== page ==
This has a twofold effect. One, it reminds them you’re not only secure in your relationship, but also independent. Artists need those reminders from time-to-time—they serve as friendly checks and balances in the relationship.

    What more, volunteering to take on a chore or project that may be eating your love’s time will take this to a whole other level. After all, if your artist has a sudden bout of inspiration but feels obliged to walk the dog or put their laundry away, it’s possible that inspiration will be lost and, sadly, replaced with a seed of resentment. This is especially true if they perceive you as not busy.
  4. Be their number one fan. This builds on one of my previous points, but it should go without saying that you should cheer your love’s art on more than anyone else. Yes, even their parents. That isn’t to say you should patronize them (more on that in a moment), but when they do something worthwhile or seem to be heading in the right direction, let them know.

    You should also advocate for them. Tell your friends and coworkers about their art. Look for opportunities they may otherwise miss. Most importantly, appreciate their work yourself. If they wrote a book, read it. If they painted or took a picture, admire it. If they sang a song, listen to it. Ignoring their work or putting it aside in favor of something else is probably the worst thing you can do.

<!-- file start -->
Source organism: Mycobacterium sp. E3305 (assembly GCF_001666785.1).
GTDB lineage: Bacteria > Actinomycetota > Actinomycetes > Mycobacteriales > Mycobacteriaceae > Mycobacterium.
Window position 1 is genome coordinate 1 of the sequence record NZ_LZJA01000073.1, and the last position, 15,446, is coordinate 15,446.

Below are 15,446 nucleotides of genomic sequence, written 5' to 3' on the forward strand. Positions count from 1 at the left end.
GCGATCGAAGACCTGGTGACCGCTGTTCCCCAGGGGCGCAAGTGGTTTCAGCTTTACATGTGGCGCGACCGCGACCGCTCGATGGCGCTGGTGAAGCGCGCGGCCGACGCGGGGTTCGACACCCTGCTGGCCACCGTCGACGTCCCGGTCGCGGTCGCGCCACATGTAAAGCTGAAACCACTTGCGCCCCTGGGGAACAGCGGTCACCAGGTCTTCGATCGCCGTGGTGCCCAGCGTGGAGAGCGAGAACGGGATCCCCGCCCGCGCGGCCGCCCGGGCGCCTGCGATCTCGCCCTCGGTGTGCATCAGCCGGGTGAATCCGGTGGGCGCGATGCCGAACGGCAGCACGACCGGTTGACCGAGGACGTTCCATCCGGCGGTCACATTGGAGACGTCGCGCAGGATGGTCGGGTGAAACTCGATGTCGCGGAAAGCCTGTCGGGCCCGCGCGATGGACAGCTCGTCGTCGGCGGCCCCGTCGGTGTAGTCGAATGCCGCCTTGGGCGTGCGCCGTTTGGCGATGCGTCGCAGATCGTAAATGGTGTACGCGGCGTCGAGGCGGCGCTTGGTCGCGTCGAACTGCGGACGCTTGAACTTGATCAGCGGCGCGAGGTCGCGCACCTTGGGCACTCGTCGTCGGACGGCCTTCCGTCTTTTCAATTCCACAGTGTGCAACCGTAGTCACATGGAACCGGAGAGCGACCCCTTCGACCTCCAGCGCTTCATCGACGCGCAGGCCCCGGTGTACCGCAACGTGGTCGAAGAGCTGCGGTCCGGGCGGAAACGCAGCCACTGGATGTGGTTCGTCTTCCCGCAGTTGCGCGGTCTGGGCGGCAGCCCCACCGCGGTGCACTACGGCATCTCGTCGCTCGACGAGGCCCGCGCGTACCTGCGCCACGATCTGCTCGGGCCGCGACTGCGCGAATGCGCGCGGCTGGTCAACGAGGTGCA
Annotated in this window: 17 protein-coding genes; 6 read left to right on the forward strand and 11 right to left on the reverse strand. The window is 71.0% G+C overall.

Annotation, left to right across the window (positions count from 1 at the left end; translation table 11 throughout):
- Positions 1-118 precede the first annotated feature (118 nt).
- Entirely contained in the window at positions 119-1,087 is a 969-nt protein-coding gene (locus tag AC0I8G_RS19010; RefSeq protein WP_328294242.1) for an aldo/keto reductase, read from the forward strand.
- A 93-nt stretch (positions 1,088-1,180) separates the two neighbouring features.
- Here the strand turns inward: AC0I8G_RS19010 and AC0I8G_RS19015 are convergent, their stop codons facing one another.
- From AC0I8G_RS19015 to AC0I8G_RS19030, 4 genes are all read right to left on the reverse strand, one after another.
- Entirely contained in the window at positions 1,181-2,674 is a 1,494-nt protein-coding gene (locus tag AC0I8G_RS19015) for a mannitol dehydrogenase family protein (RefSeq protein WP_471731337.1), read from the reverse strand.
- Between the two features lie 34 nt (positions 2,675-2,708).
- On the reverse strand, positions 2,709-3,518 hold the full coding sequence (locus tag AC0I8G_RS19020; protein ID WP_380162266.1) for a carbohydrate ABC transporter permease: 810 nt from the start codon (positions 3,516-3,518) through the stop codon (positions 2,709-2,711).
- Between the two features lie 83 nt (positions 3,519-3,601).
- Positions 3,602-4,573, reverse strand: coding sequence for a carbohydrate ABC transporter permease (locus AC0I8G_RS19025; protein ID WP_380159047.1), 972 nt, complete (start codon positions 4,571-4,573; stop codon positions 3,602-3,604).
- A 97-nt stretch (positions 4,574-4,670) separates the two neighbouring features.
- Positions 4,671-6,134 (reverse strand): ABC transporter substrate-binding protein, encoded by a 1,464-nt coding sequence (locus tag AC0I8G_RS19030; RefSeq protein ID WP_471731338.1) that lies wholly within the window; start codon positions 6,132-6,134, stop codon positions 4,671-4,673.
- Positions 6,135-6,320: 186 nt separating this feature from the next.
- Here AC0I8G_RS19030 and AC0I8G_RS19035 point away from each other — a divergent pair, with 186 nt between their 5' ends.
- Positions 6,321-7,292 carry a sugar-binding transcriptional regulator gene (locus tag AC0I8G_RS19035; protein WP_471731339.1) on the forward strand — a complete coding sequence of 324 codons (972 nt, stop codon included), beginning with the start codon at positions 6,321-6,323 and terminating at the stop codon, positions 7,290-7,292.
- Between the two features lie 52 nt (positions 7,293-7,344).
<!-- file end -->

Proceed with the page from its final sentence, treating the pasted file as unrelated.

It’s worth noting that, when your artist notices this interest, this passion for their passion, they’ll be more likely to return it. So, though you may not be the artistic kind, if you’re enthusiastic about your job, your dogs, your whiskey or whatever else—they will immediately become more interested. Once the wheels in their head slow down a bit, of course. That said, there’s one more thing you need to be, as well.
  5. Be their number one critic. This may seem to fly in the face of the previous point, but bear with me. As I mentioned, never, ever pander to an artist—false acclaim and applause will only hurt in the long run. But honest criticism, and especially honest constructive criticism, will only help. That is, if they’re willing to take it. And, if you continually follow the other points above, they definitely will.

    So, when they are doing something wrong or seem to be heading in the wrong direction, let them know. And the sooner, the better.

    Don’t worry if they don’t always take your feedback, though. They might know something you don’t, or have a vision you can’t completely see. The criticism will still be in their head, destined to improve them in the long run. What’s more important about this point is that it enforces the idea of an open dialog and open, honest communication—the building blocks for every long-lasting relationship.
If you following these five basic points—don’t call it a hobby, ask for updates, encourage creativity, and be both their biggest fan and their biggest critic—you and your artist are going to do just fine.

However, I’ve one last point. If, at any time, you feel your artist isn’t giving you the amount of attention you would like, or if you think they’re possibly taking advantage of you—a good sit-down conversation with an open, honest discussion may go a long way. If you didn’t realize it from my point above, conversation is absolutely key. But, if that doesn’t work? If your artist just makes you feel miserable? It may just be time to move on. After all, life is short—keep it happy!